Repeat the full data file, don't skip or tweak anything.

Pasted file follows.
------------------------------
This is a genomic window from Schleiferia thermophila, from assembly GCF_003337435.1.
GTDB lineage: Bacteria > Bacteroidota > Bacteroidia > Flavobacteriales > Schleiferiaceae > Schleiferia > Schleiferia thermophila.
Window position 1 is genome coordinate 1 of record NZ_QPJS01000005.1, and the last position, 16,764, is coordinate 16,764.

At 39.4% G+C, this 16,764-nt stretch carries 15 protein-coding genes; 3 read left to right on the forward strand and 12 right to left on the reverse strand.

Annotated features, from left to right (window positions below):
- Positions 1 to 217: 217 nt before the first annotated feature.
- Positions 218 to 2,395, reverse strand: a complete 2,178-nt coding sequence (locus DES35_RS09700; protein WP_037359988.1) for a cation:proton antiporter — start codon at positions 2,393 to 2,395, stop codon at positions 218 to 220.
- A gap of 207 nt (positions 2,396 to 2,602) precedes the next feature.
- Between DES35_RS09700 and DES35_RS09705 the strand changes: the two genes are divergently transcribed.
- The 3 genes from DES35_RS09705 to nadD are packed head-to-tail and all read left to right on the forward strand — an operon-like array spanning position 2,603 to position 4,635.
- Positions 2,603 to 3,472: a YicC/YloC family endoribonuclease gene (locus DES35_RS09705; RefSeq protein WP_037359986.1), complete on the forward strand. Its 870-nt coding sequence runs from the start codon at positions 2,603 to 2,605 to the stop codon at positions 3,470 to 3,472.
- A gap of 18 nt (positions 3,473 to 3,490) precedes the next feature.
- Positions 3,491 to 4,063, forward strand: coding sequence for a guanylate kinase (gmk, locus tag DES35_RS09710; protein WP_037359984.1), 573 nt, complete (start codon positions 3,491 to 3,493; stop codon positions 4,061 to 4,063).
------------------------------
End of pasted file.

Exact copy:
This is a genomic window from Schleiferia thermophila, from assembly GCF_003337435.1.
GTDB lineage: Bacteria > Bacteroidota > Bacteroidia > Flavobacteriales > Schleiferiaceae > Schleiferia > Schleiferia thermophila.
Window position 1 is genome coordinate 1 of record NZ_QPJS01000005.1, and the last position, 16,764, is coordinate 16,764.

At 39.4% G+C, this 16,764-nt stretch carries 15 protein-coding genes; 3 read left to right on the forward strand and 12 right to left on the reverse strand.

Annotated features, from left to right (window positions below):
- Positions 1 to 217: 217 nt before the first annotated feature.
- Positions 218 to 2,395, reverse strand: a complete 2,178-nt coding sequence (locus DES35_RS09700; protein WP_037359988.1) for a cation:proton antiporter — start codon at positions 2,393 to 2,395, stop codon at positions 218 to 220.
- A gap of 207 nt (positions 2,396 to 2,602) precedes the next feature.
- Between DES35_RS09700 and DES35_RS09705 the strand changes: the two genes are divergently transcribed.
- The 3 genes from DES35_RS09705 to nadD are packed head-to-tail and all read left to right on the forward strand — an operon-like array spanning position 2,603 to position 4,635.
- Positions 2,603 to 3,472: a YicC/YloC family endoribonuclease gene (locus DES35_RS09705; RefSeq protein WP_037359986.1), complete on the forward strand. Its 870-nt coding sequence runs from the start codon at positions 2,603 to 2,605 to the stop codon at positions 3,470 to 3,472.
- A gap of 18 nt (positions 3,473 to 3,490) precedes the next feature.
- Positions 3,491 to 4,063, forward strand: coding sequence for a guanylate kinase (gmk, locus tag DES35_RS09710; protein WP_037359984.1), 573 nt, complete (start codon positions 3,491 to 3,493; stop codon positions 4,061 to 4,063).